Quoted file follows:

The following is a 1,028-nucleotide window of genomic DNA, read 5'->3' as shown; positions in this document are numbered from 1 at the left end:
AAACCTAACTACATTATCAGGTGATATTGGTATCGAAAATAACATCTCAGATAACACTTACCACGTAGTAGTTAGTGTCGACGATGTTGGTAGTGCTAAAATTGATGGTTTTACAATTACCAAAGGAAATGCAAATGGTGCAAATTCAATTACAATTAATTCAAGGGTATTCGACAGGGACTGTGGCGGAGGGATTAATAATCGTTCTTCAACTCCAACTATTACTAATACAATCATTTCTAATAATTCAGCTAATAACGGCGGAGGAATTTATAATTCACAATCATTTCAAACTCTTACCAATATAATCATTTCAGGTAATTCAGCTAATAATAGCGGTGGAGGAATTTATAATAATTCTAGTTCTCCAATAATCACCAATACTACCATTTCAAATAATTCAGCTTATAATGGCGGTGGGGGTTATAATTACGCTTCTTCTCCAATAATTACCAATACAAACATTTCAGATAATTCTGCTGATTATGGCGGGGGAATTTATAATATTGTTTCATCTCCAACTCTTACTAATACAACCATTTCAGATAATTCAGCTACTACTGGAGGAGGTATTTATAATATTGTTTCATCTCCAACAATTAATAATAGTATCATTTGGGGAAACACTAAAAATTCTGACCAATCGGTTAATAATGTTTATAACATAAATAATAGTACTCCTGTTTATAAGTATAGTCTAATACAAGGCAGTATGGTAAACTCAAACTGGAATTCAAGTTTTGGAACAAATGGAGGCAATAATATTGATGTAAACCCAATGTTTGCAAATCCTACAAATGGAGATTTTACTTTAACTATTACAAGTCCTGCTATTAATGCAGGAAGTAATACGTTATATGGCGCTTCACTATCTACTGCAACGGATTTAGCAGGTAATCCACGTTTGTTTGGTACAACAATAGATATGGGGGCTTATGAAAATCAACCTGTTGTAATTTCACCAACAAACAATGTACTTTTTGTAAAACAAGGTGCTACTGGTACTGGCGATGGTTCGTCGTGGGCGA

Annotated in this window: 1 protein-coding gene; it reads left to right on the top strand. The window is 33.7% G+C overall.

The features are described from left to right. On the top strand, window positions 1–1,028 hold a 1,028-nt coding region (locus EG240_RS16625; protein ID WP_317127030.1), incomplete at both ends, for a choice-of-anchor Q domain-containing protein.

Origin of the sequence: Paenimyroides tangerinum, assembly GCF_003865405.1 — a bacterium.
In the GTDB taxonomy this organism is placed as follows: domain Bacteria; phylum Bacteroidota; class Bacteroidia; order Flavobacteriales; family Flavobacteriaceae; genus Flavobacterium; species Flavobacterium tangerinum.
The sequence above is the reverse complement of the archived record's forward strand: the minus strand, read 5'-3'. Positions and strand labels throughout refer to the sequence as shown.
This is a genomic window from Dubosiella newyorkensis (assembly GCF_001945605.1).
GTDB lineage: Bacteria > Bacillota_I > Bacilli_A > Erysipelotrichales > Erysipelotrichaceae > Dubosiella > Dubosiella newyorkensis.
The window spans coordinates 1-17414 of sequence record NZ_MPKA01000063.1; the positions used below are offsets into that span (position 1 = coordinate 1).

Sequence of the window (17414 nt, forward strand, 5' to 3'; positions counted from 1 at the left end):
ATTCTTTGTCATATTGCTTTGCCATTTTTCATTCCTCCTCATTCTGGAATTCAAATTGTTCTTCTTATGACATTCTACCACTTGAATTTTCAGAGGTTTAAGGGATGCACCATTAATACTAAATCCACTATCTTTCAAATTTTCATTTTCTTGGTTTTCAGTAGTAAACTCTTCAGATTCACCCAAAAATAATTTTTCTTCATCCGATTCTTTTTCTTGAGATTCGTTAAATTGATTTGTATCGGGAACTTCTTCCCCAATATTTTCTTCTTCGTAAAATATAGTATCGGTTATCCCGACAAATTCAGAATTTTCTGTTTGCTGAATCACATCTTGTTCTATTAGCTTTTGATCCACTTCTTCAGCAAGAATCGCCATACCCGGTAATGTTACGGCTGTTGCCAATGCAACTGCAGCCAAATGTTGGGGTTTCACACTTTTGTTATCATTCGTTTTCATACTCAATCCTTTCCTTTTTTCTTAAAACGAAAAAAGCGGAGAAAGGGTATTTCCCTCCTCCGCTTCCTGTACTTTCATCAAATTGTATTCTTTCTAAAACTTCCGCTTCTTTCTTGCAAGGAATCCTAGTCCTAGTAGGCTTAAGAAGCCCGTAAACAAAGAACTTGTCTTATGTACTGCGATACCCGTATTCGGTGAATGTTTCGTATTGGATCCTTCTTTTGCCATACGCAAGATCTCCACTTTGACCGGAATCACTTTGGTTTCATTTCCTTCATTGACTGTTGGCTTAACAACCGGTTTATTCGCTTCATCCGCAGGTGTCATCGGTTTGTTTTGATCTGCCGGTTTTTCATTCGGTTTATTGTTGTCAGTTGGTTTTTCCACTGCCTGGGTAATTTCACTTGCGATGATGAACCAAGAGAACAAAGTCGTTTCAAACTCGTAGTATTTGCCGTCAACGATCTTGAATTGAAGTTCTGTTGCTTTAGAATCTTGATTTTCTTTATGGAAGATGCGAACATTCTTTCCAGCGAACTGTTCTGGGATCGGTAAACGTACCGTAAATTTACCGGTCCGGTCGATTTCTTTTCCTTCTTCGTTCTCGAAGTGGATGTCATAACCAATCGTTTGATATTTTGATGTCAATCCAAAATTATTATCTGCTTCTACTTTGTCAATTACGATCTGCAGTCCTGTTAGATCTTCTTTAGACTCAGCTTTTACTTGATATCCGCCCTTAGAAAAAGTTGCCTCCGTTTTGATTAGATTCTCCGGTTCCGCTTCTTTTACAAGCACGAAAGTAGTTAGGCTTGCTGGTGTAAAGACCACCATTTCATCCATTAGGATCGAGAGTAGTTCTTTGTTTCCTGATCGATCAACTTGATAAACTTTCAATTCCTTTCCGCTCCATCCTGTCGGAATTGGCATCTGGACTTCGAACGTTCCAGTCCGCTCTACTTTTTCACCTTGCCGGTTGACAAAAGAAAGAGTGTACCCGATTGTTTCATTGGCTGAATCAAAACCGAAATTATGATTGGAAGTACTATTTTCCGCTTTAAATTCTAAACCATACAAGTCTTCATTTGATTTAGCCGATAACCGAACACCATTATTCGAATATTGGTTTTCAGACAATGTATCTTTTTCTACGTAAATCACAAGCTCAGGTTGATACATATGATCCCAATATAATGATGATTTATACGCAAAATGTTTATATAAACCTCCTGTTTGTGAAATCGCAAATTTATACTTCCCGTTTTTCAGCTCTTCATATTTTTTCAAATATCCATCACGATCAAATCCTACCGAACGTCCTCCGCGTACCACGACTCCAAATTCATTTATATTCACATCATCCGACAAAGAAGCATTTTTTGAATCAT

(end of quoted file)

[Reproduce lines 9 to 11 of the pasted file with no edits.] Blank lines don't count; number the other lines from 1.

GTDB lineage: Bacteria > Bacillota_I > Bacilli_A > Erysipelotrichales > Erysipelotrichaceae > Dubosiella > Dubosiella newyorkensis.
The window spans coordinates 1-17414 of sequence record NZ_MPKA01000063.1; the positions used below are offsets into that span (position 1 = coordinate 1).

Sequence of the window (17414 nt, forward strand, 5' to 3'; positions counted from 1 at the left end):